After some routine bloodwork revealed a shocking elevation in the NT-proBNP – an indicator of heart disease, we scheduled an appointment with a cardiologist per our primary veterinarian’s recommendation. When the appointment finally arrived, we were off to a new clinic with new smells and sounds. My Beany girl seemed extra stressed on this car ride. She always cries in this car, but on this ride she began to pant. I imagine my nerves weren’t helping the situation.
The Exam and Blood Pressure
Once back in the exam room they did the standard weight, and body checks, then they took her blood pressure. This is fairly uncommon for younger fur babies, so you may not have seen this performed. Having older kitties I was used to this being a part of our annual check-ups, but things were a little different at this specialist. At our primary, a small baby cuff is placed around the forearm and gooey stuff is placed on the paw pad to connect with the probe on the doppler ultrasound machine. As you may imagine, this is not a very pleasant experience for a kitty, so there is a lot of wriggling to free to wet paw.
This was the first time I had seen blood pressure checked using the tail. It was the exact same concept as the forearm, but the Vet Tech said they find it tends to be a little less annoying to the kitty and sure enough she was right! I gave Beany lots of rubbies and scratches during the preparation and she only made one little meow protest when the goo went on her tail. She stayed still and relaxed (all things considered) during the test. Normal blood pressure? Check!
The echocardiogram was next. I knew she was going to be awake for the test and I was pleased to hear that she wasn’t going to be confined to the “cone of shame.” We moved to another room with very dim lighting and an ultrasound machine. A Tech wrapped a towel around Beany’s chest/head to stabilize her and also held her front legs while another Tech supported her back and held her rear legs. They got her into position so quickly I don’t think Beany even knew what was happening. It was only after she was restrained that her tail began to flicker around showing her annoyance. The process went so smoothly there was no hissing or growling, I was impressed!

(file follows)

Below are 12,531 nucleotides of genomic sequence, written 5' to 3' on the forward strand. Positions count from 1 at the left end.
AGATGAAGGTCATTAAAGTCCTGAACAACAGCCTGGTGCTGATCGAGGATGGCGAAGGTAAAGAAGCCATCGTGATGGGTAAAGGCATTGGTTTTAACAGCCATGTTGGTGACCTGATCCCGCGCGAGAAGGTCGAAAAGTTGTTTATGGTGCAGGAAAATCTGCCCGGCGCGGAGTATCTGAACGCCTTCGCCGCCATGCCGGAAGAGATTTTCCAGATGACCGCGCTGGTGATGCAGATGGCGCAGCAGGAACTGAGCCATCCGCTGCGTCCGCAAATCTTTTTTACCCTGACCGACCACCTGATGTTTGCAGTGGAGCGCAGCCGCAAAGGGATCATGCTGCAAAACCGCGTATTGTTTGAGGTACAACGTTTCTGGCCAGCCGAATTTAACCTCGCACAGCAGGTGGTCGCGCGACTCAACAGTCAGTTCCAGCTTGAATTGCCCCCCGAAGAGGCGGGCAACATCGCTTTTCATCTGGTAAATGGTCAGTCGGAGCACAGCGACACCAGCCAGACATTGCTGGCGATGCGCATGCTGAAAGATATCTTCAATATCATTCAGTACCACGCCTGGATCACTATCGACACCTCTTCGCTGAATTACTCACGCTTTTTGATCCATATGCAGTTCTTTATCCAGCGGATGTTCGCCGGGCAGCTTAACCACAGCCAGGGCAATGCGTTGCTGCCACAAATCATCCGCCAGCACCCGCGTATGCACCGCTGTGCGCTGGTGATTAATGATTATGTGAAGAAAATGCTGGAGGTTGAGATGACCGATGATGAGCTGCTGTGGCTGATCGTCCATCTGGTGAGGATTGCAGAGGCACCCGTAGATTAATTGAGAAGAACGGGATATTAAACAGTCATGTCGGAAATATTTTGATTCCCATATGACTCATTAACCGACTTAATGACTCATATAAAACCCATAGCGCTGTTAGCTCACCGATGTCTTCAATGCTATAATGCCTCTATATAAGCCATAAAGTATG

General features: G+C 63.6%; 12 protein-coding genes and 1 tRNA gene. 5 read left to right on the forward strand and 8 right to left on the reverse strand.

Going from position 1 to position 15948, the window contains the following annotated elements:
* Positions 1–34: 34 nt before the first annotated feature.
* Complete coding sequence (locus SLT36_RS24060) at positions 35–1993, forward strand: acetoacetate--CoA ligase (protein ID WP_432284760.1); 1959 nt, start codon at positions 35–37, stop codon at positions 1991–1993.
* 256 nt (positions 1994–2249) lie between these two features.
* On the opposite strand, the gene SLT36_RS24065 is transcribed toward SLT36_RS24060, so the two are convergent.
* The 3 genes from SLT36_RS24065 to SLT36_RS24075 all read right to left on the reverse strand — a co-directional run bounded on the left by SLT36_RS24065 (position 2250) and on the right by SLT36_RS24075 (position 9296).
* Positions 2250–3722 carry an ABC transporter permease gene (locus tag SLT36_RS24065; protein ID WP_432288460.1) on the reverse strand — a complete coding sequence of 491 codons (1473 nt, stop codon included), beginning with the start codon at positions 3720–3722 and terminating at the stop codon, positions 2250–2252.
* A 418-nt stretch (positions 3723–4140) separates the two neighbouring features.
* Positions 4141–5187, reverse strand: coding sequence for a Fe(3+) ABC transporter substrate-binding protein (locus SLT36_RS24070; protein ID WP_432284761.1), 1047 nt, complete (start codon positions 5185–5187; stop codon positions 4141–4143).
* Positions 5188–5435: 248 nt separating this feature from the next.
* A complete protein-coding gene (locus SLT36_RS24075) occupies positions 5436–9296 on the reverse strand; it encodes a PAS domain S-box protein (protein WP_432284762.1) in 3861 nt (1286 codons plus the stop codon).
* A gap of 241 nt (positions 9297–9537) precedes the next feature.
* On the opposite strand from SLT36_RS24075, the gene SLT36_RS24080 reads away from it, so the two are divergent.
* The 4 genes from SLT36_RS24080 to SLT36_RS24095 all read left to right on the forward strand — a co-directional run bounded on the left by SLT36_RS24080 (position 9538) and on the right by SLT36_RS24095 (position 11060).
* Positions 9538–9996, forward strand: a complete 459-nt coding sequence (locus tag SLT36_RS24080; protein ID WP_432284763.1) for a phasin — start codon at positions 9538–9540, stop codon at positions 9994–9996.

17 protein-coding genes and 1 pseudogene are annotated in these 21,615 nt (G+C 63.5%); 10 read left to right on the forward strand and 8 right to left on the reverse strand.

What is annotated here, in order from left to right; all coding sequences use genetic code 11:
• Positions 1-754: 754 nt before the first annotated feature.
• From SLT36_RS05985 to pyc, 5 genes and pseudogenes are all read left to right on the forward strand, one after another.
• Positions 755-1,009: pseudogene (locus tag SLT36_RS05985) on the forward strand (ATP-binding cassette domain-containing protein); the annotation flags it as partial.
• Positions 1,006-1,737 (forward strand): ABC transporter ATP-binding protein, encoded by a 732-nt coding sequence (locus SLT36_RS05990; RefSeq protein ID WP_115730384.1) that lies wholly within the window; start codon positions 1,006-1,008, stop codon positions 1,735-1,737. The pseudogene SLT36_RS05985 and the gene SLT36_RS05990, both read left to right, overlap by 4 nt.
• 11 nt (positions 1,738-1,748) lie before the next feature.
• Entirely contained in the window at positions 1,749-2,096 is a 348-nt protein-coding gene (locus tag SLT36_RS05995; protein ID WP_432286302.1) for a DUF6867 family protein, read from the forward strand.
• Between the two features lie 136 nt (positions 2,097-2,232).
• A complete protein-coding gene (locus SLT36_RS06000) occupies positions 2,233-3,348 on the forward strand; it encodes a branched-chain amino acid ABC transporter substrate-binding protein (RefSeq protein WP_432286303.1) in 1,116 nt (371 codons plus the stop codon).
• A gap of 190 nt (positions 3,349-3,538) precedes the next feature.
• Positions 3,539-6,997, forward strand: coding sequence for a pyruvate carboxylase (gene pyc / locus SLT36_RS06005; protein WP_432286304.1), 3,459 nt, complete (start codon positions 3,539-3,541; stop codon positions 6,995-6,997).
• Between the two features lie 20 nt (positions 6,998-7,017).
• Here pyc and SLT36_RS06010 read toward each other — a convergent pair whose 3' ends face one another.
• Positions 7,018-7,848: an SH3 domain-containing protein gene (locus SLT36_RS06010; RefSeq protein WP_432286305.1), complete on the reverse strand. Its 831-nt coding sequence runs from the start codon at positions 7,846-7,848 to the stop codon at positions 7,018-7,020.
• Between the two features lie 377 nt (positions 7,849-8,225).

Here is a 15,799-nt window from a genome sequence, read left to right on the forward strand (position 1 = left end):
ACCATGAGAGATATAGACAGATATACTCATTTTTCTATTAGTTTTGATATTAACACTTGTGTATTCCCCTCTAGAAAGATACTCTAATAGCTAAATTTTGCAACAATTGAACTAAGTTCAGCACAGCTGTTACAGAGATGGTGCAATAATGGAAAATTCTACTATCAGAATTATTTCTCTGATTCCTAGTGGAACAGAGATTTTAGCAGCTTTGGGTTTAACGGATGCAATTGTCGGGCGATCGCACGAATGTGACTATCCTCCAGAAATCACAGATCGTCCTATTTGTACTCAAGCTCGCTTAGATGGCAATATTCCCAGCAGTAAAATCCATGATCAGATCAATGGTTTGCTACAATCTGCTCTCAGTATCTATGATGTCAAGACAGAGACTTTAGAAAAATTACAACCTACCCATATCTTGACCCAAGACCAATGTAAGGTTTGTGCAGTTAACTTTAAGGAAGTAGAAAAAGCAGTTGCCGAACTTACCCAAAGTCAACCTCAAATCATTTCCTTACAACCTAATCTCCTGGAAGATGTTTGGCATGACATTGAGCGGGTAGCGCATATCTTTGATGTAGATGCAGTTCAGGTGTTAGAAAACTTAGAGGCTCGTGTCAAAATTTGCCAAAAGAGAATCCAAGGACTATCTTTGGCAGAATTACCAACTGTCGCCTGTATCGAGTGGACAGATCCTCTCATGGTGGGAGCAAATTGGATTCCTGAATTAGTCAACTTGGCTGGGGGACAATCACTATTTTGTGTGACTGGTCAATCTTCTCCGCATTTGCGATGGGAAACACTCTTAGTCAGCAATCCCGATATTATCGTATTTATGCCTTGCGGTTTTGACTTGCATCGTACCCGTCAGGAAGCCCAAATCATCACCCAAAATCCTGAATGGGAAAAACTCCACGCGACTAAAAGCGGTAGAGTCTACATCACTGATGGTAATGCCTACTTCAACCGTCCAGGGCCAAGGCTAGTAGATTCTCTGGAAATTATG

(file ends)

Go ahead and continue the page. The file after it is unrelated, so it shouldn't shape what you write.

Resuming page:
More Goo and Probing
It was time to finally see our baby’s heart. The doctor applied a little alcohol to separate the fur on her chest then added the water-soluble gel to provide contact with the ultrasound probe. Throughout the test the doctor explained exactly what we were seeing and what and why he was taking measurements. We started with views as Beany laid on her right side and then switched to the left to take some final pictures and measurements. It was really fascinating and such a relief that Beany seemed so unbothered. Aside from the Doctor being so incredibly informative, the best part was that Meowmy and Daddy were there the entire time to talk gently with Beany and to love on her so that she knew was safe.
During the echocardiogram the doctor showed us the problem areas. Beany has moderate heart muscle thickening on the left side (ventricular hypertrophy) along with moderate enlargement of the left atrium (atrial dilation). Her diagnosis, Hypertrophic Cardiomyopathy (HCM), in lay terms, heart disease. After the test, the Doctor gave us tons of information about the disease and recommendations for next steps. We would begin treatment with an anti-platelet medication to reduce her chance of blood clots and we would need to follow-up in 4-6 months to repeat the tests to check the status of the disease.
I wasn’t completely shocked with the diagnosis since Beany’s blood work level was so off the charts, but I was of course holding out hope that it would be something minor or treatable. With a new, moderately progressed disease added to her list of ailments, I know I have a lot of reading and learning ahead. As I learn more, I’ll share highlights with you on this blog. For now, Beany is home and stable and one thing I know is that we are in this together. We are staying positive and taking things one day at a time while enjoying every moment we get to spend together.
Have you ever seen a veterinary cardiologist? Was your experience similar?